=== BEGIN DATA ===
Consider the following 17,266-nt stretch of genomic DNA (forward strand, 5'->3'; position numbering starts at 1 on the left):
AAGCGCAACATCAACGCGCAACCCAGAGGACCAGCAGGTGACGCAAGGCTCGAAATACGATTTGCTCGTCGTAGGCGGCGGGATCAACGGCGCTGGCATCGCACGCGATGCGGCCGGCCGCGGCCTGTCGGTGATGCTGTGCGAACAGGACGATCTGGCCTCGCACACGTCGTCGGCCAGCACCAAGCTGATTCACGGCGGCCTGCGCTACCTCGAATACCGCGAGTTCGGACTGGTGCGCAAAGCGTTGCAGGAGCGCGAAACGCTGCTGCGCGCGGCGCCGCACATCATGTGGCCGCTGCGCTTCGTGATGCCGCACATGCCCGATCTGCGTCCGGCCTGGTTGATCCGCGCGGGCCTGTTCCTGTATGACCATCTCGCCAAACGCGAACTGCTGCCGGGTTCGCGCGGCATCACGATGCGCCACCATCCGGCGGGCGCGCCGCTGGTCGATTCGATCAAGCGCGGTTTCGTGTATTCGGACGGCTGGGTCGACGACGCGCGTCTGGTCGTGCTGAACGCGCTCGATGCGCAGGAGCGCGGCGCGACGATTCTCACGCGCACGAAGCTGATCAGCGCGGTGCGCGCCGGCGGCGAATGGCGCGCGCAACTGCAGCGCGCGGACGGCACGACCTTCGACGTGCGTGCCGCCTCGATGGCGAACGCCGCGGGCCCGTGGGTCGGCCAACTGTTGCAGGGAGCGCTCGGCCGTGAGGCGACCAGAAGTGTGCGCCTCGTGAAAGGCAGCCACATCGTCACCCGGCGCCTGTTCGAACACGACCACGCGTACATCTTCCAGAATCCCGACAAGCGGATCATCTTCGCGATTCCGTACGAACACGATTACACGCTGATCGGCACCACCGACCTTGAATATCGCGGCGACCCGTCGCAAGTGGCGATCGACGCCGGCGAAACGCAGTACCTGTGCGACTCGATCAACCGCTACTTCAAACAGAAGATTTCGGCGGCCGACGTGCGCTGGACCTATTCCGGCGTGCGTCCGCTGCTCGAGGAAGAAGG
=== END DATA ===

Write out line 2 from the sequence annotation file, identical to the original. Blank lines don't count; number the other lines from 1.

AAGCGCAACATCAACGCGCAACCCAGAGGACCAGCAGGTGACGCAAGGCTCGAAATACGATTTGCTCGTCGTAGGCGGCGGGATCAACGGCGCTGGCATCGCACGCGATGCGGCCGGCCGCGGCCTGTCGGTGATGCTGTGCGAACAGGACGATCTGGCCTCGCACACGTCGTCGGCCAGCACCAAGCTGATTCACGGCGGCCTGCGCTACCTCGAATACCGCGAGTTCGGACTGGTGCGCAAAGCGTTGCAGGAGCGCGAAACGCTGCTGCGCGCGGCGCCGCACATCATGTGGCCGCTGCGCTTCGTGATGCCGCACATGCCCGATCTGCGTCCGGCCTGGTTGATCCGCGCGGGCCTGTTCCTGTATGACCATCTCGCCAAACGCGAACTGCTGCCGGGTTCGCGCGGCATCACGATGCGCCACCATCCGGCGGGCGCGCCGCTGGTCGATTCGATCAAGCGCGGTTTCGTGTATTCGGACGGCTGGGTCGACGACGCGCGTCTGGTCGTGCTGAACGCGCTCGATGCGCAGGAGCGCGGCGCGACGATTCTCACGCGCACGAAGCTGATCAGCGCGGTGCGCGCCGGCGGCGAATGGCGCGCGCAACTGCAGCGCGCGGACGGCACGACCTTCGACGTGCGTGCCGCCTCGATGGCGAACGCCGCGGGCCCGTGGGTCGGCCAACTGTTGCAGGGAGCGCTCGGCCGTGAGGCGACCAGAAGTGTGCGCCTCGTGAAAGGCAGCCACATCGTCACCCGGCGCCTGTTCGAACACGACCACGCGTACATCTTCCAGAATCCCGACAAGCGGATCATCTTCGCGATTCCGTACGAACACGATTACACGCTGATCGGCACCACCGACCTTGAATATCGCGGCGACCCGTCGCAAGTGGCGATCGACGCCGGCGAAACGCAGTACCTGTGCGACTCGATCAACCGCTACTTCAAACAGAAGATTTCGGCGGCCGACGTGCGCTGGACCTATTCCGGCGTGCGTCCGCTGCTCGAGGAAGAAGG